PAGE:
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Dangers of flawed WMD analysis
To the Editors:
Owen Cote (“Weapons of Mass Confusion,” April/May 2003) provides a cogent argument against grouping nuclear, biological, and chemical weapons into the same category and labeling them all weapons of mass destruction (WMD). According to Cote, WMD is a flawed concept because nuclear weapons are completely different from chemical and biological weapons and the United States’ security strategy must take these differences into account. He is correct, but he also makes the same mistake he is complaining about by lumping chemical and biological weapons together and ignoring the important differences between these categories. The failure to differentiate between these weapons leads to flawed policy prescriptions on reducing the danger they pose.
Cote rightly points out that chemical and biological weapons are easier to produce and hide than nuclear weapons and that there are defenses available against the effects of most types of chemical and biological agents. However, the differences between chemical and biological weapons have profound implications for the United States’ nonproliferation, counterproliferation, and defensive strategies. It is easier to control and detect the proliferation of chemical weapons due to the specialization of materials and equipment required for large-scale production, the larger facilities needed to produce militarily significant quantities, and the existence of an international verification regime administered by the Organization for the Prohibition of Chemical Weapons. In contrast, the raw materials required for biological weapons can be found in nature and the production equipment is identical to that used in a range of civilian industries. Furthermore, the potency and self-replicating nature of biological weapons enables even small facilities to produce significant quantities of agent. These factors have presented major stumbling blocks to the negotiation of a verification regime for the Biological Weapons Convention.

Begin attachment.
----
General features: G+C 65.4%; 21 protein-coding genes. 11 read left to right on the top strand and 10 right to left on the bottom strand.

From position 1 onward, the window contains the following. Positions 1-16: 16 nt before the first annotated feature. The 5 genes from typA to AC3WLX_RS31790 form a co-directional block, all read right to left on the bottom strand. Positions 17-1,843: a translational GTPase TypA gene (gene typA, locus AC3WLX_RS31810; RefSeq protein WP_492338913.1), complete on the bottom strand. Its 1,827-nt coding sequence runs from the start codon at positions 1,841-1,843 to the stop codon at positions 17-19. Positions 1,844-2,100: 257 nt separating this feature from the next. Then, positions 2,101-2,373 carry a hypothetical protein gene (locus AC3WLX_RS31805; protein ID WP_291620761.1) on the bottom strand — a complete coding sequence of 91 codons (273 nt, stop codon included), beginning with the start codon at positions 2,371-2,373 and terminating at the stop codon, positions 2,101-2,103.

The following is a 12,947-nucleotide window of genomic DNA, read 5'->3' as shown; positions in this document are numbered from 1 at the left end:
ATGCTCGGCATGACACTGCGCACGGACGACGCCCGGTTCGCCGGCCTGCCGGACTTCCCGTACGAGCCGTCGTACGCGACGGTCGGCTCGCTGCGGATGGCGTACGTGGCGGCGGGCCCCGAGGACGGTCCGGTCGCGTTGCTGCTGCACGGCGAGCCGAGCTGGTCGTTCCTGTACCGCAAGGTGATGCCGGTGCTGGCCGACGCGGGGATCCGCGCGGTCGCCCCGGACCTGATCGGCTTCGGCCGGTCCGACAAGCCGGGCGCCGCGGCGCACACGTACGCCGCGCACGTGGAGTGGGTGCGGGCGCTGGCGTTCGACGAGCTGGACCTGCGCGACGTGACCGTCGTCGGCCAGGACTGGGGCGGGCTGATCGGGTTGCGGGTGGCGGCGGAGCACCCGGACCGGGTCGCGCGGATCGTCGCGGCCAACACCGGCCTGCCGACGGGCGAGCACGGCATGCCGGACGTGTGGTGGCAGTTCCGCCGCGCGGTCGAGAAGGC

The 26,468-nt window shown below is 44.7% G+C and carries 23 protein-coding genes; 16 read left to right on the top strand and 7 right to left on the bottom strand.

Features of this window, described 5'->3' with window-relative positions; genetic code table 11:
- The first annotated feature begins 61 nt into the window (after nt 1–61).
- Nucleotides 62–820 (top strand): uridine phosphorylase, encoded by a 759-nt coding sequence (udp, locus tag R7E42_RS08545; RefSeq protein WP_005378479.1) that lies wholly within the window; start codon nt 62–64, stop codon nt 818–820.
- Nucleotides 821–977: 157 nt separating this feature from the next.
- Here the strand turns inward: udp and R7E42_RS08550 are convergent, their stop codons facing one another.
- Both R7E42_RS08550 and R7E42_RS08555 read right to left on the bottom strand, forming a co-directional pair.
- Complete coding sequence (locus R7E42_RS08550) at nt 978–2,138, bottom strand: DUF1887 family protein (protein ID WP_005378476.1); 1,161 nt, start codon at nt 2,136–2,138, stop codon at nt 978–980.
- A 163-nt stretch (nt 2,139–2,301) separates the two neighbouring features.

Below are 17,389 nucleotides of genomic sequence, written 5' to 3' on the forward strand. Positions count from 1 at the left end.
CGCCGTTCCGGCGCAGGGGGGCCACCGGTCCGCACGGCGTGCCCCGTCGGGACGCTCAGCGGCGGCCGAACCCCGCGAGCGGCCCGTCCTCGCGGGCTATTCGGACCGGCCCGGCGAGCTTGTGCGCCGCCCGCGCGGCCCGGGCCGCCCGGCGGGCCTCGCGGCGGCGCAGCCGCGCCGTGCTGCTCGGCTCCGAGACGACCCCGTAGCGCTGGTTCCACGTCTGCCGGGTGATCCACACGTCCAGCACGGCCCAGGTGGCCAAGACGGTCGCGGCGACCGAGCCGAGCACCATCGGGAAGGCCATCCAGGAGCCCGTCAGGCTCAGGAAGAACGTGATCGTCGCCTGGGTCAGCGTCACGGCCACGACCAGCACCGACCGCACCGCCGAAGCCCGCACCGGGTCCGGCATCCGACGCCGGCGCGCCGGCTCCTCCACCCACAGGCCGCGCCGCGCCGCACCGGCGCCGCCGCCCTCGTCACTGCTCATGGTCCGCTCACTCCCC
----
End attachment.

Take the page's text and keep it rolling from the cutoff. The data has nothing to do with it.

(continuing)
The threat to American forces abroad and civilians at home posed by biological weapons far exceeds that of chemical weapons and is on par with that of nuclear weapons. A study conducted by the Office of Technology Assessment (OTA) estimated that under favorable conditions a chemical attack on a city like Washington, D.C. could kill between three and eight thousand people whereas a biological attack with anthrax could kill from one to three million. This combination of lethality and accessibility is perhaps the most dangerous aspect of biological weapons. The limited history of the use of these weapons in international conflict should not blind us to their potential utility and attractiveness to weaker actors seeking to upset the status quo. Advances in biotechnology since the 1970s have provided the means to make these weapons easier to produce and store and more effective when employed.